The interest in streetwear is rooted in the need to attract new millennial customers and help shake off slow growth linked to shifting consumer behaviour and the rise of e-commerce and monobrand stores. Between 2015 and 2016, the global retail value for department stores grew by just 2.3 percent, with those in the US increasing by only 1.4 percent, according to recent data provided by Euromonitor.

Streetwear has offered a way for them to drive customers into the store that perhaps hasn't been there before.

“Department stores today are most insistent about getting traffic and appealing to a new consumer — those are their biggest objectives,” says Robert Burke, chairman and chief executive of consulting firm Robert Burke Associates. “Street style has offered a way for them to drive customers into the store that perhaps hasn't been there before,” he adds.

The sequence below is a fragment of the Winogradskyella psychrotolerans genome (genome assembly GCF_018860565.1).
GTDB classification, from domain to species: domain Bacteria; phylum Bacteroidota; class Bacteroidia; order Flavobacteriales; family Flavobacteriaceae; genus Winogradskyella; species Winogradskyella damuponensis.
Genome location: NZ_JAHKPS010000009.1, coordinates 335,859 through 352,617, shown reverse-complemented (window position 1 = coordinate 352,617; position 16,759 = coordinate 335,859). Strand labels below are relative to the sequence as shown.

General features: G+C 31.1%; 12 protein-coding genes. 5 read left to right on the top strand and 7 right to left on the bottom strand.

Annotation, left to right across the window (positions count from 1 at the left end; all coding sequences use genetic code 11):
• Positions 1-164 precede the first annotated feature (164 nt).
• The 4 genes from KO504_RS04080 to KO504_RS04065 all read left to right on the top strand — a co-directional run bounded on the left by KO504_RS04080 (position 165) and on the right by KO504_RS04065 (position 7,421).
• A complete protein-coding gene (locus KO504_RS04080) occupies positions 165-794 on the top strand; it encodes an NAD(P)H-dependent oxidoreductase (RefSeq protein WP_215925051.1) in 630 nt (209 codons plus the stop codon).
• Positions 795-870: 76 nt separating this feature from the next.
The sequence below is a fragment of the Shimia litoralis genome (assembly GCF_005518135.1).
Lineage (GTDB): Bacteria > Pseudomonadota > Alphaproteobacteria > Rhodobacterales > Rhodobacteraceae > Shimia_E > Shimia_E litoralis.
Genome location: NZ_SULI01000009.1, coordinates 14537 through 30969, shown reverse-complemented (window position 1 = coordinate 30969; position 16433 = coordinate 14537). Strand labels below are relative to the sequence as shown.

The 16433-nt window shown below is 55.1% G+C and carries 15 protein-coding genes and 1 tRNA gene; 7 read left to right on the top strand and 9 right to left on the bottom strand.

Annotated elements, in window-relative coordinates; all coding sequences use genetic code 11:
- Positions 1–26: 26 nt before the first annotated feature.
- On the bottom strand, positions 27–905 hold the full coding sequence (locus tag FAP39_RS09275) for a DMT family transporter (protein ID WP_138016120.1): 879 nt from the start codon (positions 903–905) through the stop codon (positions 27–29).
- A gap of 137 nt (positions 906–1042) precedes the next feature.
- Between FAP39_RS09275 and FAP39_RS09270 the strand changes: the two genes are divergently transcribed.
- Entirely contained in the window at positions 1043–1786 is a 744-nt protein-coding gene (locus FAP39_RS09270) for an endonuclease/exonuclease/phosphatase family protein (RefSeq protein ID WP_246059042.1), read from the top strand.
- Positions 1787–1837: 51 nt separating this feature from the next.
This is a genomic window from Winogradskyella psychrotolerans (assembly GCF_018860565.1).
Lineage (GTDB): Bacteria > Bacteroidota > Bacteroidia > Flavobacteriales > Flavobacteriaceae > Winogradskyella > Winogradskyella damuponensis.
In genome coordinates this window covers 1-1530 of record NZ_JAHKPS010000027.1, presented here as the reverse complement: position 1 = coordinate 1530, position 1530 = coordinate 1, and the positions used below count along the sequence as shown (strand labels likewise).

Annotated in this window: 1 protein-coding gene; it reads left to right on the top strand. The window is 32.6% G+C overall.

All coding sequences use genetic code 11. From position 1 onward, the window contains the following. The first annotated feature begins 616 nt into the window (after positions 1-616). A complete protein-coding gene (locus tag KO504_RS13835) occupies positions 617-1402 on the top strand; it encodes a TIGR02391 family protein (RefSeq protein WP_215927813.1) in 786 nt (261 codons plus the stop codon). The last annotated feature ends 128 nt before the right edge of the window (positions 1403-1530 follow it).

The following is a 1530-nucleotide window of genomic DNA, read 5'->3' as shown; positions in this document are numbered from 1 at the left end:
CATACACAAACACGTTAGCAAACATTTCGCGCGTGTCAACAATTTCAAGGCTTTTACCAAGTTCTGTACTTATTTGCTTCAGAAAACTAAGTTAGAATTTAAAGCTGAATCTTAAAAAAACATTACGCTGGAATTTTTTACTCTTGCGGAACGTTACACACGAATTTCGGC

“There's a cross-generational appeal and what's interesting is that these two worlds are finally meeting in the middle,” agrees Jian Deleon, senior menswear editor at WGSN. “A typical streetwear consumer might have walked into a Bergdorf or a Barneys and might not have felt like anything spoke to his or her personal style or cultural taste, so it validates the culture now on a more massive commercial scale.”

Project 109 x CIFF pop-up | Source: Harvey Nichols